Science fiction and fantasy                                            

Dragon Haven

by Robin Hobb


Book two of The Rain Wild Chronicles continues the quest of a group of dragons and their outcast keepers in search of a better life at the lost city of Kelsingra. These flightless, stunted beasts and their people face a long trek along a seemingly endless acid river banked by inhospitable swamp. They don't know if the city they remember from their vague racial memories still exists, or if it was buried or destroyed after a great cataclysm that wiped out most of the dragons.

The keepers and the crew of the liveship Tarman are a seething mass of rivalries, bitterness and secrets. Some amongst them are planning to steal dragon parts and escape with them to Chalced, where there is a fat profit to be made thanks to an ailing and desperate ruler who will pay any price for dragon goods. Some may even be tempted to try to kill one of the sicklier dragons. Sedric, Alise Finbok's assistant and friend, is eaten up by guilt about the secrets he has kept from her, and he's despondent about his abandoned and impoverished situation. This is made worse because he thinks he's poisoned himself. Alise has guilt of her own to contend with: she's fallen in love, even though she's trapped in an icy marriage and honour demands that she must not break her wedding vows.

All of the characters are changed by their voyage, but especially the dragon keepers. They look more and more like dragons each day as the Rain Wilds and the presence of dragons works its magic on them, for good or ill. But can their fledgling society survive the tensions between them? They're divided over what to do about the rules that used to govern them on marriage, and over what to do about the scarcity of females amongst them.

As well as all this the group have to deal with everything the river throws at them, from predators to natural disasters and hunger. Even though it has plenty of adventure and romantic tensions Dragon Haven is a little more linear than The Dragon Keeper. By this point we're familiar with the main characters' motivations, and I felt the novel was somewhat repetitive in its descriptions of how they all felt. There's a lot of recapping, which isn't too bad if there's a gap between the time you read the first book and the second, but it's noticeable otherwise and it slows the story.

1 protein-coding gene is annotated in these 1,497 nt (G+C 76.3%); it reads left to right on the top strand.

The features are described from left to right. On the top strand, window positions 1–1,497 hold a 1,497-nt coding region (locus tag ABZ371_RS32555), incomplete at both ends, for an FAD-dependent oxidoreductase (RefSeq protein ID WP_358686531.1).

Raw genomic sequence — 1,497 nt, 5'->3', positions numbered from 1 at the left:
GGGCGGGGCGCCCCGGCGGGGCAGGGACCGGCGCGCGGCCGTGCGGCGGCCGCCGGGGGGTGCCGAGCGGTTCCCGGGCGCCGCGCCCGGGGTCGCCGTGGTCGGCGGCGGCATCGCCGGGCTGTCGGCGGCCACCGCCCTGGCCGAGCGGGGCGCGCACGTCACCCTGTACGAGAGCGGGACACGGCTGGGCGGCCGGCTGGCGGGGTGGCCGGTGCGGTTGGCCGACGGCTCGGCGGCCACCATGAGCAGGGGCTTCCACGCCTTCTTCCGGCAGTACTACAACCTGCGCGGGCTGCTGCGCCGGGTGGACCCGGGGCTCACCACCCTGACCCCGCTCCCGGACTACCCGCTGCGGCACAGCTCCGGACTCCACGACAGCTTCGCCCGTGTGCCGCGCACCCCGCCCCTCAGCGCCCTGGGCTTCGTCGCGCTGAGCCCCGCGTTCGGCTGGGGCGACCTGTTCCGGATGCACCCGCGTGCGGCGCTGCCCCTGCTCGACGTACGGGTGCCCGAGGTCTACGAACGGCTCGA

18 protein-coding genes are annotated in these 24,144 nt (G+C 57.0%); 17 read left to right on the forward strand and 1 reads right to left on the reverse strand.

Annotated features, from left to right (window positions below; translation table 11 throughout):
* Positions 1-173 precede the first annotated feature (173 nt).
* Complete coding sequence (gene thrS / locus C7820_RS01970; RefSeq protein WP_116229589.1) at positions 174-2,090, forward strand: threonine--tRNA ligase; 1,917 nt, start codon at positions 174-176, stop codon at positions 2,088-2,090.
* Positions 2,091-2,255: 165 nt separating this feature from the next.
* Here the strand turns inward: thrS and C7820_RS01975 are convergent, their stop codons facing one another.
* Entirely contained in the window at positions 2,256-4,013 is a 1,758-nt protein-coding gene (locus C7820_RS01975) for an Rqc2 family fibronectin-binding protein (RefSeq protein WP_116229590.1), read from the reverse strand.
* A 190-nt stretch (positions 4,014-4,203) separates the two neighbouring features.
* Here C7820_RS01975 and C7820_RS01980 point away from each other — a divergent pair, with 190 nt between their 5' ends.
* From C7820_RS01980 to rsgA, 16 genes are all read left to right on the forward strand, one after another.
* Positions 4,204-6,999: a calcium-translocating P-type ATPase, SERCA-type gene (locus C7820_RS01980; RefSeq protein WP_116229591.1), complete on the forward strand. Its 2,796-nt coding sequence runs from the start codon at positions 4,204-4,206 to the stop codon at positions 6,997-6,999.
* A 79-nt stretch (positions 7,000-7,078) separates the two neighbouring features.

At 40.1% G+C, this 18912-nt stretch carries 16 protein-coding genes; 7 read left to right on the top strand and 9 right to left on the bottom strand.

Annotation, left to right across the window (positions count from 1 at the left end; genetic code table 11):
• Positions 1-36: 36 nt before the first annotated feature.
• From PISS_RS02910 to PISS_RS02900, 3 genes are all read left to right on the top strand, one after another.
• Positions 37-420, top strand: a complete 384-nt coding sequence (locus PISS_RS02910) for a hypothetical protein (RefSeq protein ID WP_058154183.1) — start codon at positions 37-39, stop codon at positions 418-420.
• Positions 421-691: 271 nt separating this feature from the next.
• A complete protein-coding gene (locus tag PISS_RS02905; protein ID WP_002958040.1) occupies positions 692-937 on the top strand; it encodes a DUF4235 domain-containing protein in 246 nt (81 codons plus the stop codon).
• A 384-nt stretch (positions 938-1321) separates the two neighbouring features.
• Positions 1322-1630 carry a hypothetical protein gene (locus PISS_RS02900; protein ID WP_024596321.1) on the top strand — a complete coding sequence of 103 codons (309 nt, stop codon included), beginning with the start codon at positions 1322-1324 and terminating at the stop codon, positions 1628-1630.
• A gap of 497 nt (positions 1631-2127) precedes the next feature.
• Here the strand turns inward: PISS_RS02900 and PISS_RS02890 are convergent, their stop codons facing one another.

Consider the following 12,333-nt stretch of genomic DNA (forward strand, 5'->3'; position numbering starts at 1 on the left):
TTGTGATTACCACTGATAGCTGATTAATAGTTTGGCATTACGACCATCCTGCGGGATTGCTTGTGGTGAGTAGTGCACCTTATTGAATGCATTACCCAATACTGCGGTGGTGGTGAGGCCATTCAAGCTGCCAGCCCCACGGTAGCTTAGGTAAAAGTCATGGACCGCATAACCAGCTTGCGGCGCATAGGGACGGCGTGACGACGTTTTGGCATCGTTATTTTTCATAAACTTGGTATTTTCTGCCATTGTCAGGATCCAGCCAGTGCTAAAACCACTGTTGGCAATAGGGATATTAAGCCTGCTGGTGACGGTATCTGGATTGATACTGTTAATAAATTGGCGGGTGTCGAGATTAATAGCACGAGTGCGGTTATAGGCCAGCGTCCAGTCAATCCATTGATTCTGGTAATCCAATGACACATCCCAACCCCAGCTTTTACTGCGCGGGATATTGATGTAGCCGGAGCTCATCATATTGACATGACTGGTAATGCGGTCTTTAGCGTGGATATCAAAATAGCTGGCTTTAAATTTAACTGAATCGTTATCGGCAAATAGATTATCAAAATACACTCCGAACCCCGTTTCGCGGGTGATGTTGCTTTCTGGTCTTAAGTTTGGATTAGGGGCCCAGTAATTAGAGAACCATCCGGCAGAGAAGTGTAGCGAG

Dragon Haven is brim full of revelations as people and dragons finally get to the truth about themselves. When it came to the antagonists I didn't have much sympathy for them by the end, because they were often painted too black. However the dragons seemed to gain some empathy, although at heart they're still the kind of haughty, fearsome carnivores you wouldn't invite over for tea without writing a will. Robin Hobb has steered a careful path between making her dragons cute horse substitutes and raging, ravenous lizards, and the result is more interesting than either extreme. We're never sure whether they'll turn on the humans or help them out.

There are several relationships that emerge and alter over the course of the book, and quite a strong element of romance. However characters have an off-putting tendency to go hoarse or deep-voiced with alarming regularity when they're feeling lustful, and this throws cold water on some of the romantic moments. These are often sensitive rather than intensely passionate affairs, and the foundations for them are laid out well in advance. It's the sort of story that's to be savoured for its anticipation more than for its surprises. In spite of taking a slightly slower pace than The Dragon Keeper it's very enjoyable, and it has lots of melt-in-your-mouth gooey moments, and offers the satisfaction of a definitive ending.

7th November 2011

Book Details

Year: 2010

Categories: Books


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4 star rating

Review © Ros Jackson
Read more about Robin Hobb

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